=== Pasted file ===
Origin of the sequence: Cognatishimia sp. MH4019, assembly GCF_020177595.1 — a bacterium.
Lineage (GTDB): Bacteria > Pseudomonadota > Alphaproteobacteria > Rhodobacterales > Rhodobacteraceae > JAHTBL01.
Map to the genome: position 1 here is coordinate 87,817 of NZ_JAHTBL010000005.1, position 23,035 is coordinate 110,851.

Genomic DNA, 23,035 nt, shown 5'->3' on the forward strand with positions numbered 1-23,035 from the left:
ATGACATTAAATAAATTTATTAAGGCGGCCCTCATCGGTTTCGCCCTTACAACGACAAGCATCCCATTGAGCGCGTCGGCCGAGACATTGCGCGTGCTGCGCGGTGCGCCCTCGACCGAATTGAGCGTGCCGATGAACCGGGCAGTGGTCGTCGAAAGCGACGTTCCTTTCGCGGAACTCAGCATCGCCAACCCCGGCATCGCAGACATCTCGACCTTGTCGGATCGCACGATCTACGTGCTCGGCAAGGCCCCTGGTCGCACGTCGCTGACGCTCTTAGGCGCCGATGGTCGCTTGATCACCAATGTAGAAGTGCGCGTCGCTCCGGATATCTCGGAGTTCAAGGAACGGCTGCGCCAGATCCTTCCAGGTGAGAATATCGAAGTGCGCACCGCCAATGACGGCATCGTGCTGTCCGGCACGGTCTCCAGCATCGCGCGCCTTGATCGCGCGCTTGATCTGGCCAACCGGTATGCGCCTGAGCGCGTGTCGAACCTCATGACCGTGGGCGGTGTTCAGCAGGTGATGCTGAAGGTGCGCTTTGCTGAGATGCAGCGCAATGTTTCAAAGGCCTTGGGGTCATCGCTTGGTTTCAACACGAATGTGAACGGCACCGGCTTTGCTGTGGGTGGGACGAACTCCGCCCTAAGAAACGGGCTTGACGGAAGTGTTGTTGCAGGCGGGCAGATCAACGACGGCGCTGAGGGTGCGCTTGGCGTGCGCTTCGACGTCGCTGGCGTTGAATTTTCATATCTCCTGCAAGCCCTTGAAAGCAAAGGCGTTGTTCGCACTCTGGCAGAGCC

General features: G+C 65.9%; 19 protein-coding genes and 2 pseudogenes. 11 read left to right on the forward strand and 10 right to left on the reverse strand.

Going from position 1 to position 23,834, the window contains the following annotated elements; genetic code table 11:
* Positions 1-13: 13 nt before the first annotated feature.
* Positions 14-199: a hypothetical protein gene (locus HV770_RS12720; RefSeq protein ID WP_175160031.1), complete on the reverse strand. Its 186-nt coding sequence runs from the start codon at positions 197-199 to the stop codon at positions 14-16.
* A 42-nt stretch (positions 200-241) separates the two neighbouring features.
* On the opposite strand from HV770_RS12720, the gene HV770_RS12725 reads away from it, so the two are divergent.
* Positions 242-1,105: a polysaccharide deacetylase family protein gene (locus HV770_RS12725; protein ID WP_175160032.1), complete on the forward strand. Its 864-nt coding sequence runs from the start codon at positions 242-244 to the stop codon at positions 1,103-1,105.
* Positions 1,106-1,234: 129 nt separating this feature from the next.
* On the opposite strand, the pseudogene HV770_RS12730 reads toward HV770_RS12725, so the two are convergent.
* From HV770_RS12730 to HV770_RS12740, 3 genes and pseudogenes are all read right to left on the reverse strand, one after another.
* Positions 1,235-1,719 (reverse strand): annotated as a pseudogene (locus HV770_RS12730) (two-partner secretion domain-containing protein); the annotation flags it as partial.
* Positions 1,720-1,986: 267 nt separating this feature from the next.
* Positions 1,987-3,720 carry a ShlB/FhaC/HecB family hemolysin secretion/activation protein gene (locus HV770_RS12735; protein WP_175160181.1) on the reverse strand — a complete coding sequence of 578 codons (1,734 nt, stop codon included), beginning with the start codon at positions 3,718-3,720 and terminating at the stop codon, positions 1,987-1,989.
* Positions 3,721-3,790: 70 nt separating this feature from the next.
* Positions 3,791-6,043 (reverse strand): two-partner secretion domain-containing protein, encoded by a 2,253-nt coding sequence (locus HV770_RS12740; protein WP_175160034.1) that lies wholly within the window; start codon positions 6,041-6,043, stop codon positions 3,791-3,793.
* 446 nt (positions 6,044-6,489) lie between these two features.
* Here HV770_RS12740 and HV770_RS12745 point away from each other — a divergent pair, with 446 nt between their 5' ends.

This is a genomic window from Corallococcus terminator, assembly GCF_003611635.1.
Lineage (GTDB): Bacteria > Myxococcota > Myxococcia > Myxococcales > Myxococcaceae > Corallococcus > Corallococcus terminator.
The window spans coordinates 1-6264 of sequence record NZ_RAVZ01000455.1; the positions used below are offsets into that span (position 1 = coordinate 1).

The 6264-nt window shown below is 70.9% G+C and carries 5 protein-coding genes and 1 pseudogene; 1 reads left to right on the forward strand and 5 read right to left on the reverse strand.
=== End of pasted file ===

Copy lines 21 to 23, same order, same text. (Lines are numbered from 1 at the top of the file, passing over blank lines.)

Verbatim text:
* 446 nt (positions 6,044-6,489) lie between these two features.
* Here HV770_RS12740 and HV770_RS12745 point away from each other — a divergent pair, with 446 nt between their 5' ends.

This is a genomic window from Corallococcus terminator, assembly GCF_003611635.1.